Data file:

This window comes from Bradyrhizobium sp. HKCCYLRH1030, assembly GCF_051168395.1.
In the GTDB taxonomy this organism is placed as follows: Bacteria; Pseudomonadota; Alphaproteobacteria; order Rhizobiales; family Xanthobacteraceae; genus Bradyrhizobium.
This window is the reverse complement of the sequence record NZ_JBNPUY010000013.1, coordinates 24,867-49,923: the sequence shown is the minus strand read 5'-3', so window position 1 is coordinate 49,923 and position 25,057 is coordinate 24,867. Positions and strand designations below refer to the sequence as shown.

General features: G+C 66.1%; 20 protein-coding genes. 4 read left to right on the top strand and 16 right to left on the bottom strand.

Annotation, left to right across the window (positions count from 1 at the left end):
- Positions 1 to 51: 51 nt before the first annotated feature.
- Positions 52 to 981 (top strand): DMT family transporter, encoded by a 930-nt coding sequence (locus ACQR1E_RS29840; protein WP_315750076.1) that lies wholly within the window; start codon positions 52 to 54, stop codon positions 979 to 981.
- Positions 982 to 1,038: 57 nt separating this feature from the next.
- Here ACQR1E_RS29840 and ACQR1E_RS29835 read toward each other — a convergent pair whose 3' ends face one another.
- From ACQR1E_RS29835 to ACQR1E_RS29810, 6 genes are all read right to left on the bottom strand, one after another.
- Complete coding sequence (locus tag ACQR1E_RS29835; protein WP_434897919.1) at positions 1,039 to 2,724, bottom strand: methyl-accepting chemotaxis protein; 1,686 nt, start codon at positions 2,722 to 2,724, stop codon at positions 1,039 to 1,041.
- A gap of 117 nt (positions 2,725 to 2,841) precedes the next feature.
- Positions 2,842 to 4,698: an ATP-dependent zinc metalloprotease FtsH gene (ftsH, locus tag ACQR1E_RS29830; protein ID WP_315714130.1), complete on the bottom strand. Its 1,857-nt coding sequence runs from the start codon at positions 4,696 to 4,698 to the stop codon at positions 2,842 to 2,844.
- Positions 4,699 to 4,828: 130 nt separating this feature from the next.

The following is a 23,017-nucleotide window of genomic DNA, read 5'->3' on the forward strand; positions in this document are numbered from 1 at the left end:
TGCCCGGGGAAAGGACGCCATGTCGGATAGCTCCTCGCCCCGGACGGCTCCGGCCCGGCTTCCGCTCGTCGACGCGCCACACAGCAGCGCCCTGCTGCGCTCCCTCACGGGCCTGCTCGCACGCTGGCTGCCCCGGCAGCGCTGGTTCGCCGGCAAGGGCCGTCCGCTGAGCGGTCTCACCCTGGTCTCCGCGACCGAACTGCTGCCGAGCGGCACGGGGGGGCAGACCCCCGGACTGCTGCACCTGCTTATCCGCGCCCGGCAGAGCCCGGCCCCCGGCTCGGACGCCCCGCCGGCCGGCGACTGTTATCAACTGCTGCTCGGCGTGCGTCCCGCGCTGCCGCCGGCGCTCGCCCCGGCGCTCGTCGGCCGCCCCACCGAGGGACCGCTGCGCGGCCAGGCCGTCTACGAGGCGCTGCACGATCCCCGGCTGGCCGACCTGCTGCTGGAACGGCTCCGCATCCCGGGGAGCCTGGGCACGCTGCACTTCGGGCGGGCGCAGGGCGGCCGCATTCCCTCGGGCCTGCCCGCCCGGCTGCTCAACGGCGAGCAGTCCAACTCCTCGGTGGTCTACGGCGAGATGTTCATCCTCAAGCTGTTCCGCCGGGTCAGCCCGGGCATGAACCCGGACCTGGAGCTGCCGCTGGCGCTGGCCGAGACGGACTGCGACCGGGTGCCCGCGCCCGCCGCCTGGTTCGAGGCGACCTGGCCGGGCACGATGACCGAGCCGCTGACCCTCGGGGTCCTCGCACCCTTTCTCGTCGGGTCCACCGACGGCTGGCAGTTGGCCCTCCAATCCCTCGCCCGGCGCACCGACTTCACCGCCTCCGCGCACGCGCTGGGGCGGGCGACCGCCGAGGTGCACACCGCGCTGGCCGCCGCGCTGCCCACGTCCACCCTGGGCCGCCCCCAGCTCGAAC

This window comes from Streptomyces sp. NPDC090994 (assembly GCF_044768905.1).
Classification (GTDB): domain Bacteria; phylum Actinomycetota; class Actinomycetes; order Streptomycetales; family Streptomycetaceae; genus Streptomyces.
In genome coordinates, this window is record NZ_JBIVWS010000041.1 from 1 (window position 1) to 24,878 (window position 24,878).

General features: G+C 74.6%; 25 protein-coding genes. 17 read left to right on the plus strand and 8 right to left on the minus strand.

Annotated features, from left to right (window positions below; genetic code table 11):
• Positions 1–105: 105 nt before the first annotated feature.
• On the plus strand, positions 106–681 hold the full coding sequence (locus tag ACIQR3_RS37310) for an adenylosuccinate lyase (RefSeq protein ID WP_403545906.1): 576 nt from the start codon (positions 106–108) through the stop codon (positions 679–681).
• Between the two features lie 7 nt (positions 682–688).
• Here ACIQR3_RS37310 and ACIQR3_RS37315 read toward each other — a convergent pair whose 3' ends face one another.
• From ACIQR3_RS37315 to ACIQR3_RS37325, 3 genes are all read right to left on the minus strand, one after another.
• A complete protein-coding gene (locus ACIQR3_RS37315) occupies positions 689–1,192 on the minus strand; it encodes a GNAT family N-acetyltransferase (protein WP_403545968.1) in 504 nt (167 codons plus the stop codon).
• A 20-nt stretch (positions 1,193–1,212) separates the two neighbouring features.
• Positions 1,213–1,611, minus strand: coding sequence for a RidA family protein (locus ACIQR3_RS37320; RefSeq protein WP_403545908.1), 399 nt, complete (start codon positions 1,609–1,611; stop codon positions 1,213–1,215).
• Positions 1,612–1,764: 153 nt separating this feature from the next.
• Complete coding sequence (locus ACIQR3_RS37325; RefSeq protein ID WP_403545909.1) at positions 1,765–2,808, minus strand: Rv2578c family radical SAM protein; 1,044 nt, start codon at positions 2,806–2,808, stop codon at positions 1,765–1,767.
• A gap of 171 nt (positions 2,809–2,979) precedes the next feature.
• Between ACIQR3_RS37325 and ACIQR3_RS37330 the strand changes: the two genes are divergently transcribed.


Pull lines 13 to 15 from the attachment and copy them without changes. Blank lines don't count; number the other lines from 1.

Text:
- Positions 2,842 to 4,698: an ATP-dependent zinc metalloprotease FtsH gene (ftsH, locus tag ACQR1E_RS29830; protein ID WP_315714130.1), complete on the bottom strand. Its 1,857-nt coding sequence runs from the start codon at positions 4,696 to 4,698 to the stop codon at positions 2,842 to 2,844.
- Positions 4,699 to 4,828: 130 nt separating this feature from the next.

The following is a 23,017-nucleotide window of genomic DNA, read 5'->3' on the forward strand; positions in this document are numbered from 1 at the left end: